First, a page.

The department is closed until further notice so no in-person seminars will occur. Some seminars will be cancelled whilst others will happen via video conferencing (in which case the location will be shown as Virtual). Listings will be updated in due course.

# Combinatorial Theory Seminar

## Coronavirus (Covid-19): advice and updates

Please note that the list below only shows forthcoming events, which may not include regular events that have not yet been entered for the forthcoming term. Please see the past events page for a list of all seminar series that the department has on offer.

## Further Information:

Part of the Oxford Discrete Maths and Probability Seminar, held via Zoom. Please see the seminar website for details.

Color each vertex of an infinite graph blue with probability $p$ and red with probability $1-p$, independently among vertices. For which values of $p$ is there an infinite connected component of blue vertices? The talk will focus on this classical percolation problem for the class of planar graphs. Recently, Itai Benjamini made several conjectures in this context, relating the percolation problem to the behavior of simple random walk on the graph. We will explain how partial answers to Benjamini's conjectures may be obtained using the theory of circle packings. Among the results is the fact that the critical percolation probability admits a universal lower bound for the class of recurrent plane triangulations. No previous knowledge on percolation or circle packings will be assumed.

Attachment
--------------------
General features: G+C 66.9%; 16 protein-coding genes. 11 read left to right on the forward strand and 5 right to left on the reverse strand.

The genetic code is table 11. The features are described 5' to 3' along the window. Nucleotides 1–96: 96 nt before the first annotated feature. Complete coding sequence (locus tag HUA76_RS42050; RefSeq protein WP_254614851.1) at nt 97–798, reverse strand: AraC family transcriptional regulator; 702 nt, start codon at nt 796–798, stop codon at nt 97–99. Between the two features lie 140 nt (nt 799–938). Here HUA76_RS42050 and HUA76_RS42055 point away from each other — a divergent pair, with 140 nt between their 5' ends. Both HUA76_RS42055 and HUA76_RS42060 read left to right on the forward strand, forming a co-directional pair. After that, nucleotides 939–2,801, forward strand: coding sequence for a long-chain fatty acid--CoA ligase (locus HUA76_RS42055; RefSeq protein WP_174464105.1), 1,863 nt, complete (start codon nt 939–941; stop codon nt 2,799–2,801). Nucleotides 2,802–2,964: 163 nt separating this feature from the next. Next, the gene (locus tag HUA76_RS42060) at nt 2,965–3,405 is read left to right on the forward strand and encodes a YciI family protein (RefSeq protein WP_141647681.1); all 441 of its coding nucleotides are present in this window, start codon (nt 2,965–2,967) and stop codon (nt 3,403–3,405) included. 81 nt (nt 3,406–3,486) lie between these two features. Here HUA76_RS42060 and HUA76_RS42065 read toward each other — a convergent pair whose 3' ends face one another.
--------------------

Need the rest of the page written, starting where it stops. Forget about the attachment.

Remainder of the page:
## Further Information:

Part of the Oxford Discrete Maths and Probability Seminar, held via Zoom. Please see the seminar website for details.

We prove that for Bernoulli bond percolation on $\mathbb{Z}^d$, $d\geq2$, the percolation density $\theta(p)$ (defined as the probability of the origin lying in an infinite cluster) is an analytic function of the parameter in the supercritical interval $(p_c,1]$. This answers a question of Kesten from 1981.

The proof involves a little bit of elementary complex analysis (Weierstrass M-test), a few well-known results from percolation theory (Aizenman-Barsky/Menshikov theorem), but above all combinatorial ideas. We used a new notion of contours, bounds on the number of partitions of an integer, and the inclusion-exclusion principle, to obtain a refinement of a classical argument of Peierls that settled the 2-dimensional case in 2018. More recently, we coupled these techniques with a renormalisation argument to handle all dimensions.

Joint work with Christoforos Panagiotis.

## Further Information:

Part of the Oxford Discrete Maths and Probability Seminar, held via Zoom. Please see the seminar website for details.